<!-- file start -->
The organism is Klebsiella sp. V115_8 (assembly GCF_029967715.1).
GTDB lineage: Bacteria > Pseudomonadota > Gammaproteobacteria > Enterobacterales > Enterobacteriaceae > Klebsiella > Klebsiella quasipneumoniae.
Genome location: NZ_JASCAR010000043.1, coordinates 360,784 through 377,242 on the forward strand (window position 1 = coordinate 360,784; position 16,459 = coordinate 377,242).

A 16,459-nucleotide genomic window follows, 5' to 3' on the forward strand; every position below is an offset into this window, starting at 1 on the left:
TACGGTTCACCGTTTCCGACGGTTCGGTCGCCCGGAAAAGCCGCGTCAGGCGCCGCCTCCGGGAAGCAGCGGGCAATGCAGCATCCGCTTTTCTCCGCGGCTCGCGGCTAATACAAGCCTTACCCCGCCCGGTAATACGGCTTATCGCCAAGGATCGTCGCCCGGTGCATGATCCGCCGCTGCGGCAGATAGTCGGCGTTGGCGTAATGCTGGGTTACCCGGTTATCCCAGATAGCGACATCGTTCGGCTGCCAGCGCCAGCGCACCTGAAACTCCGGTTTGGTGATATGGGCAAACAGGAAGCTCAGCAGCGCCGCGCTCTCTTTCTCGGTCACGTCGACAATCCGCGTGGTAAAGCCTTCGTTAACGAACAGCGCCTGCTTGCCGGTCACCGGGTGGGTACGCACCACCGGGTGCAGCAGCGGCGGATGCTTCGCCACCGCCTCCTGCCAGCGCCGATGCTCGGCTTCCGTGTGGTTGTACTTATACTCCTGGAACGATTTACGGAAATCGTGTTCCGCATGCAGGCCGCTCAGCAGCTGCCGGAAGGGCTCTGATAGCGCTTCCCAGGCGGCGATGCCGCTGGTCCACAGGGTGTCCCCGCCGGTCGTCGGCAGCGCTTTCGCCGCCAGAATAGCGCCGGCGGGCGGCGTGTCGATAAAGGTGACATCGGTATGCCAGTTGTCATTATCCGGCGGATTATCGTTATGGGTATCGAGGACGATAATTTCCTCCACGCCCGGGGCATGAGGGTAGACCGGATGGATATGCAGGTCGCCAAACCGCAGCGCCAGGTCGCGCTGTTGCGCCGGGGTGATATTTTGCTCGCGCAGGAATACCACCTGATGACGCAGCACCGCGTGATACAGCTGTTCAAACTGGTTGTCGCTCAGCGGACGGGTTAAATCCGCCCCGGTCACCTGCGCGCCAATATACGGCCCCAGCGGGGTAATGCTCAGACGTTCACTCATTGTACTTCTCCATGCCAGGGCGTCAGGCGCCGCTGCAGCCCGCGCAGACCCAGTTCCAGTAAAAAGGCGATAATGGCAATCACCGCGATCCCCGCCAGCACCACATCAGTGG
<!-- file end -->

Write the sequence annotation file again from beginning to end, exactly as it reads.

The organism is Klebsiella sp. V115_8 (assembly GCF_029967715.1).
GTDB lineage: Bacteria > Pseudomonadota > Gammaproteobacteria > Enterobacterales > Enterobacteriaceae > Klebsiella > Klebsiella quasipneumoniae.
Genome location: NZ_JASCAR010000043.1, coordinates 360,784 through 377,242 on the forward strand (window position 1 = coordinate 360,784; position 16,459 = coordinate 377,242).

A 16,459-nucleotide genomic window follows, 5' to 3' on the forward strand; every position below is an offset into this window, starting at 1 on the left:
TACGGTTCACCGTTTCCGACGGTTCGGTCGCCCGGAAAAGCCGCGTCAGGCGCCGCCTCCGGGAAGCAGCGGGCAATGCAGCATCCGCTTTTCTCCGCGGCTCGCGGCTAATACAAGCCTTACCCCGCCCGGTAATACGGCTTATCGCCAAGGATCGTCGCCCGGTGCATGATCCGCCGCTGCGGCAGATAGTCGGCGTTGGCGTAATGCTGGGTTACCCGGTTATCCCAGATAGCGACATCGTTCGGCTGCCAGCGCCAGCGCACCTGAAACTCCGGTTTGGTGATATGGGCAAACAGGAAGCTCAGCAGCGCCGCGCTCTCTTTCTCGGTCACGTCGACAATCCGCGTGGTAAAGCCTTCGTTAACGAACAGCGCCTGCTTGCCGGTCACCGGGTGGGTACGCACCACCGGGTGCAGCAGCGGCGGATGCTTCGCCACCGCCTCCTGCCAGCGCCGATGCTCGGCTTCCGTGTGGTTGTACTTATACTCCTGGAACGATTTACGGAAATCGTGTTCCGCATGCAGGCCGCTCAGCAGCTGCCGGAAGGGCTCTGATAGCGCTTCCCAGGCGGCGATGCCGCTGGTCCACAGGGTGTCCCCGCCGGTCGTCGGCAGCGCTTTCGCCGCCAGAATAGCGCCGGCGGGCGGCGTGTCGATAAAGGTGACATCGGTATGCCAGTTGTCATTATCCGGCGGATTATCGTTATGGGTATCGAGGACGATAATTTCCTCCACGCCCGGGGCATGAGGGTAGACCGGATGGATATGCAGGTCGCCAAACCGCAGCGCCAGGTCGCGCTGTTGCGCCGGGGTGATATTTTGCTCGCGCAGGAATACCACCTGATGACGCAGCACCGCGTGATACAGCTGTTCAAACTGGTTGTCGCTCAGCGGACGGGTTAAATCCGCCCCGGTCACCTGCGCGCCAATATACGGCCCCAGCGGGGTAATGCTCAGACGTTCACTCATTGTACTTCTCCATGCCAGGGCGTCAGGCGCCGCTGCAGCCCGCGCAGACCCAGTTCCAGTAAAAAGGCGATAATGGCAATCACCGCGATCCCCGCCAGCACCACATCAGTGG